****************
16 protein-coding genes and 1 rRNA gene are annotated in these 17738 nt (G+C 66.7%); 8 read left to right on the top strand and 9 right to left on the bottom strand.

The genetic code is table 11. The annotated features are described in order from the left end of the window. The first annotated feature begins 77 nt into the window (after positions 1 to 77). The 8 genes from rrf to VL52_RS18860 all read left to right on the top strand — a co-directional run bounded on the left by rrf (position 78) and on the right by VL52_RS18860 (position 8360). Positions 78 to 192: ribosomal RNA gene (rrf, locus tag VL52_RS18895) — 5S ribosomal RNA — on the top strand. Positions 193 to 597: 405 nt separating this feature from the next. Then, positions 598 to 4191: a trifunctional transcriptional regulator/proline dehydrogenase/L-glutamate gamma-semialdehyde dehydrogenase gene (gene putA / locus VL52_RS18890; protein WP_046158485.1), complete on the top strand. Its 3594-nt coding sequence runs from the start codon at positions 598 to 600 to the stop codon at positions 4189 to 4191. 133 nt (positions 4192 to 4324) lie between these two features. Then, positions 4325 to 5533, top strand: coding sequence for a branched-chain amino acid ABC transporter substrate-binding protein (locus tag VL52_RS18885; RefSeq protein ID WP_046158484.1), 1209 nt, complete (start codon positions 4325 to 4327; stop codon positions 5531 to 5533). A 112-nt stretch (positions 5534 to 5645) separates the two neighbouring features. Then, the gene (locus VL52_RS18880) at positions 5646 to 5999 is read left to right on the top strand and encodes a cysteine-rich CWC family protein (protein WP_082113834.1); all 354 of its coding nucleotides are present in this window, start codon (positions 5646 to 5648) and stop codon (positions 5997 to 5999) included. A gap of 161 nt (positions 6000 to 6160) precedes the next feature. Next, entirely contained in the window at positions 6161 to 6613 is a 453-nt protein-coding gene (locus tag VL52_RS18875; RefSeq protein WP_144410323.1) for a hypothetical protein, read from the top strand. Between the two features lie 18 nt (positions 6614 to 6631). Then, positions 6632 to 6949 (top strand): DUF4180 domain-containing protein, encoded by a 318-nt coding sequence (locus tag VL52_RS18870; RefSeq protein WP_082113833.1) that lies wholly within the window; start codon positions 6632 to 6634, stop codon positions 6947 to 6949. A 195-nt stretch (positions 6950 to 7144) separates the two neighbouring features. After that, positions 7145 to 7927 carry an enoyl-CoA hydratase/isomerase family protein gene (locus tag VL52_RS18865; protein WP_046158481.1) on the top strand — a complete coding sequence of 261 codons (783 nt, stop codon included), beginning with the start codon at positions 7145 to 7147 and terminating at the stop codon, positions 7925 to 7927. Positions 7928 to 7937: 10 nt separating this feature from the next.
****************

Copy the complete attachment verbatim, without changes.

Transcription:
16 protein-coding genes and 1 rRNA gene are annotated in these 17738 nt (G+C 66.7%); 8 read left to right on the top strand and 9 right to left on the bottom strand.

The genetic code is table 11. The annotated features are described in order from the left end of the window. The first annotated feature begins 77 nt into the window (after positions 1 to 77). The 8 genes from rrf to VL52_RS18860 all read left to right on the top strand — a co-directional run bounded on the left by rrf (position 78) and on the right by VL52_RS18860 (position 8360). Positions 78 to 192: ribosomal RNA gene (rrf, locus tag VL52_RS18895) — 5S ribosomal RNA — on the top strand. Positions 193 to 597: 405 nt separating this feature from the next. Then, positions 598 to 4191: a trifunctional transcriptional regulator/proline dehydrogenase/L-glutamate gamma-semialdehyde dehydrogenase gene (gene putA / locus VL52_RS18890; protein WP_046158485.1), complete on the top strand. Its 3594-nt coding sequence runs from the start codon at positions 598 to 600 to the stop codon at positions 4189 to 4191. 133 nt (positions 4192 to 4324) lie between these two features. Then, positions 4325 to 5533, top strand: coding sequence for a branched-chain amino acid ABC transporter substrate-binding protein (locus tag VL52_RS18885; RefSeq protein ID WP_046158484.1), 1209 nt, complete (start codon positions 4325 to 4327; stop codon positions 5531 to 5533). A 112-nt stretch (positions 5534 to 5645) separates the two neighbouring features. Then, the gene (locus VL52_RS18880) at positions 5646 to 5999 is read left to right on the top strand and encodes a cysteine-rich CWC family protein (protein WP_082113834.1); all 354 of its coding nucleotides are present in this window, start codon (positions 5646 to 5648) and stop codon (positions 5997 to 5999) included. A gap of 161 nt (positions 6000 to 6160) precedes the next feature. Next, entirely contained in the window at positions 6161 to 6613 is a 453-nt protein-coding gene (locus tag VL52_RS18875; RefSeq protein WP_144410323.1) for a hypothetical protein, read from the top strand. Between the two features lie 18 nt (positions 6614 to 6631). Then, positions 6632 to 6949 (top strand): DUF4180 domain-containing protein, encoded by a 318-nt coding sequence (locus tag VL52_RS18870; RefSeq protein WP_082113833.1) that lies wholly within the window; start codon positions 6632 to 6634, stop codon positions 6947 to 6949. A 195-nt stretch (positions 6950 to 7144) separates the two neighbouring features. After that, positions 7145 to 7927 carry an enoyl-CoA hydratase/isomerase family protein gene (locus tag VL52_RS18865; protein WP_046158481.1) on the top strand — a complete coding sequence of 261 codons (783 nt, stop codon included), beginning with the start codon at positions 7145 to 7147 and terminating at the stop codon, positions 7925 to 7927. Positions 7928 to 7937: 10 nt separating this feature from the next.